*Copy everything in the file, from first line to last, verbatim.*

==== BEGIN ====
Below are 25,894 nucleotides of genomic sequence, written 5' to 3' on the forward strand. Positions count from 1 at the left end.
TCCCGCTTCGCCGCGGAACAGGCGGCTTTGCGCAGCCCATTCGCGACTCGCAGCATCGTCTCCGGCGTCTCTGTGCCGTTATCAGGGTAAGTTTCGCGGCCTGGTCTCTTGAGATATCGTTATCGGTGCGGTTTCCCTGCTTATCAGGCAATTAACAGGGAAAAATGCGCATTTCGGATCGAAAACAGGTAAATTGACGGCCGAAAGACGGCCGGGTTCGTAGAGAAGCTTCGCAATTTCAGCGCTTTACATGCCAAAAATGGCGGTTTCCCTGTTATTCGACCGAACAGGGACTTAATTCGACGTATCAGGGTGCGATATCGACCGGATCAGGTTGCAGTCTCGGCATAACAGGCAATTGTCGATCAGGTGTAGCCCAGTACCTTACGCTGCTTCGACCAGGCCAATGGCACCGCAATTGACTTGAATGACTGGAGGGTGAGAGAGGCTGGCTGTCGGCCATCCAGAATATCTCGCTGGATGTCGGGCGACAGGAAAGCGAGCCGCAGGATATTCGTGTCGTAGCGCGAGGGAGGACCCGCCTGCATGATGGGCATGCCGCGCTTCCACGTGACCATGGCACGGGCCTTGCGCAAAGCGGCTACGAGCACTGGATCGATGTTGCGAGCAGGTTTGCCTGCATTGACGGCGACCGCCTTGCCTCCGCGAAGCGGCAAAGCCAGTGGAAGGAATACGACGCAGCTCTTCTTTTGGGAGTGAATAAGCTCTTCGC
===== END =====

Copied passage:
Below are 25,894 nucleotides of genomic sequence, written 5' to 3' on the forward strand. Positions count from 1 at the left end.
TCCCGCTTCGCCGCGGAACAGGCGGCTTTGCGCAGCCCATTCGCGACTCGCAGCATCGTCTCCGGCGTCTCTGTGCCGTTATCAGGGTAAGTTTCGCGGCCTGGTCTCTTGAGATATCGTTATCGGTGCGGTTTCCCTGCTTATCAGGCAATTAACAGGGAAAAATGCGCATTTCGGATCGAAAACAGGTAAATTGACGGCCGAAAGACGGCCGGGTTCGTAGAGAAGCTTCGCAATTTCAGCGCTTTACATGCCAAAAATGGCGGTTTCCCTGTTATTCGACCGAACAGGGACTTAATTCGACGTATCAGGGTGCGATATCGACCGGATCAGGTTGCAGTCTCGGCATAACAGGCAATTGTCGATCAGGTGTAGCCCAGTACCTTACGCTGCTTCGACCAGGCCAATGGCACCGCAATTGACTTGAATGACTGGAGGGTGAGAGAGGCTGGCTGTCGGCCATCCAGAATATCTCGCTGGATGTCGGGCGACAGGAAAGCGAGCCGCAGGATATTCGTGTCGTAGCGCGAGGGAGGACCCGCCTGCATGATGGGCATGCCGCGCTTCCACGTGACCATGGCACGGGCCTTGCGCAAAGCGGCTACGAGCACTGGATCGATGTTGCGAGCAGGTTTGCCTGCATTGACGGCGACCGCCTTGCCTCCGCGAAGCGGCAAAGCCAGTGGAAGGAATACGACGCAGCTCTTCTTTTGGGAGTGAATAAGCTCTTCGC